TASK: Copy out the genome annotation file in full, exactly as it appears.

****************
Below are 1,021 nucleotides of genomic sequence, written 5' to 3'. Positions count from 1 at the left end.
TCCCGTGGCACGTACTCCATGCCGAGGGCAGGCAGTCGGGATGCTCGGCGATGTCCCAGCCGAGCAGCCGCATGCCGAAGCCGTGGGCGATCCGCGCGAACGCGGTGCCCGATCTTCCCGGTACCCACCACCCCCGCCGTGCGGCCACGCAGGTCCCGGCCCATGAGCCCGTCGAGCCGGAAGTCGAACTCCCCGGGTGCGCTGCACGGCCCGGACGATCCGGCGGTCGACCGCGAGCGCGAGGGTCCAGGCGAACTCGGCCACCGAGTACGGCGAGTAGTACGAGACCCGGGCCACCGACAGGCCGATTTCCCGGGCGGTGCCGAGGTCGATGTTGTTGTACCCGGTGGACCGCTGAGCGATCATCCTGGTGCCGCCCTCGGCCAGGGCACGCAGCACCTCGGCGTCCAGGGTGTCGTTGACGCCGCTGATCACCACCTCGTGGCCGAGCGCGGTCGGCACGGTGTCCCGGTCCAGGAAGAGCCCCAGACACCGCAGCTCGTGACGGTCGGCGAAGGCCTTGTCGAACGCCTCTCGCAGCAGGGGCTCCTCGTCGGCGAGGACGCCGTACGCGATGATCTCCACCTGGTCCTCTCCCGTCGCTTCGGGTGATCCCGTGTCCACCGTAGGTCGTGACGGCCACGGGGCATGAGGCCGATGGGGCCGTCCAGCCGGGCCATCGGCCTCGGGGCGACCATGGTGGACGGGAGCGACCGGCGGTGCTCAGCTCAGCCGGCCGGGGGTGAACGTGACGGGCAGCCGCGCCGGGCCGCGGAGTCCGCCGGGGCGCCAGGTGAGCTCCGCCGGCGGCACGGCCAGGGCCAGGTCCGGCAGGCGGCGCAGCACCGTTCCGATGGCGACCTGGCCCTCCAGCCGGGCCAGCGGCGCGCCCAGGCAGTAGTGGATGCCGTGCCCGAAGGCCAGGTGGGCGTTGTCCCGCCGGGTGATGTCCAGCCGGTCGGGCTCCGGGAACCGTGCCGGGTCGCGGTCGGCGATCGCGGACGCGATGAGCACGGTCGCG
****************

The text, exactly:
Below are 1,021 nucleotides of genomic sequence, written 5' to 3'. Positions count from 1 at the left end.
TCCCGTGGCACGTACTCCATGCCGAGGGCAGGCAGTCGGGATGCTCGGCGATGTCCCAGCCGAGCAGCCGCATGCCGAAGCCGTGGGCGATCCGCGCGAACGCGGTGCCCGATCTTCCCGGTACCCACCACCCCCGCCGTGCGGCCACGCAGGTCCCGGCCCATGAGCCCGTCGAGCCGGAAGTCGAACTCCCCGGGTGCGCTGCACGGCCCGGACGATCCGGCGGTCGACCGCGAGCGCGAGGGTCCAGGCGAACTCGGCCACCGAGTACGGCGAGTAGTACGAGACCCGGGCCACCGACAGGCCGATTTCCCGGGCGGTGCCGAGGTCGATGTTGTTGTACCCGGTGGACCGCTGAGCGATCATCCTGGTGCCGCCCTCGGCCAGGGCACGCAGCACCTCGGCGTCCAGGGTGTCGTTGACGCCGCTGATCACCACCTCGTGGCCGAGCGCGGTCGGCACGGTGTCCCGGTCCAGGAAGAGCCCCAGACACCGCAGCTCGTGACGGTCGGCGAAGGCCTTGTCGAACGCCTCTCGCAGCAGGGGCTCCTCGTCGGCGAGGACGCCGTACGCGATGATCTCCACCTGGTCCTCTCCCGTCGCTTCGGGTGATCCCGTGTCCACCGTAGGTCGTGACGGCCACGGGGCATGAGGCCGATGGGGCCGTCCAGCCGGGCCATCGGCCTCGGGGCGACCATGGTGGACGGGAGCGACCGGCGGTGCTCAGCTCAGCCGGCCGGGGGTGAACGTGACGGGCAGCCGCGCCGGGCCGCGGAGTCCGCCGGGGCGCCAGGTGAGCTCCGCCGGCGGCACGGCCAGGGCCAGGTCCGGCAGGCGGCGCAGCACCGTTCCGATGGCGACCTGGCCCTCCAGCCGGGCCAGCGGCGCGCCCAGGCAGTAGTGGATGCCGTGCCCGAAGGCCAGGTGGGCGTTGTCCCGCCGGGTGATGTCCAGCCGGTCGGGCTCCGGGAACCGTGCCGGGTCGCGGTCGGCGATCGCGGACGCGATGAGCACGGTCGCG